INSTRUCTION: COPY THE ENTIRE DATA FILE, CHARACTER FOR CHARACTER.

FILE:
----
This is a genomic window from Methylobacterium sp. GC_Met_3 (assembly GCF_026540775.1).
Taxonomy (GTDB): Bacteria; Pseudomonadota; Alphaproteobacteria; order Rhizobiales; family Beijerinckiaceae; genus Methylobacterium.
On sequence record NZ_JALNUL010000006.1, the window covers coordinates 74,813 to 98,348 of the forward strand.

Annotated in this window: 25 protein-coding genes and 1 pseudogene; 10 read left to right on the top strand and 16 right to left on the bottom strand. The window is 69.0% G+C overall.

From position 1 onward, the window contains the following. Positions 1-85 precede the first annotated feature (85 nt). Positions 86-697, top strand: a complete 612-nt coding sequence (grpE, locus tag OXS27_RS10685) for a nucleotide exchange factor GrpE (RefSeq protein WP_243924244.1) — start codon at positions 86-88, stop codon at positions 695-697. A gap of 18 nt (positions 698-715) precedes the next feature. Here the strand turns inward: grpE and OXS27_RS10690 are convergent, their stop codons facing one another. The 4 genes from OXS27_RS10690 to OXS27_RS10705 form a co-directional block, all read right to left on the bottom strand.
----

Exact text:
This is a genomic window from Methylobacterium sp. GC_Met_3 (assembly GCF_026540775.1).
Taxonomy (GTDB): Bacteria; Pseudomonadota; Alphaproteobacteria; order Rhizobiales; family Beijerinckiaceae; genus Methylobacterium.
On sequence record NZ_JALNUL010000006.1, the window covers coordinates 74,813 to 98,348 of the forward strand.

Annotated in this window: 25 protein-coding genes and 1 pseudogene; 10 read left to right on the top strand and 16 right to left on the bottom strand. The window is 69.0% G+C overall.

From position 1 onward, the window contains the following. Positions 1-85 precede the first annotated feature (85 nt). Positions 86-697, top strand: a complete 612-nt coding sequence (grpE, locus tag OXS27_RS10685) for a nucleotide exchange factor GrpE (RefSeq protein WP_243924244.1) — start codon at positions 86-88, stop codon at positions 695-697. A gap of 18 nt (positions 698-715) precedes the next feature. Here the strand turns inward: grpE and OXS27_RS10690 are convergent, their stop codons facing one another. The 4 genes from OXS27_RS10690 to OXS27_RS10705 form a co-directional block, all read right to left on the bottom strand.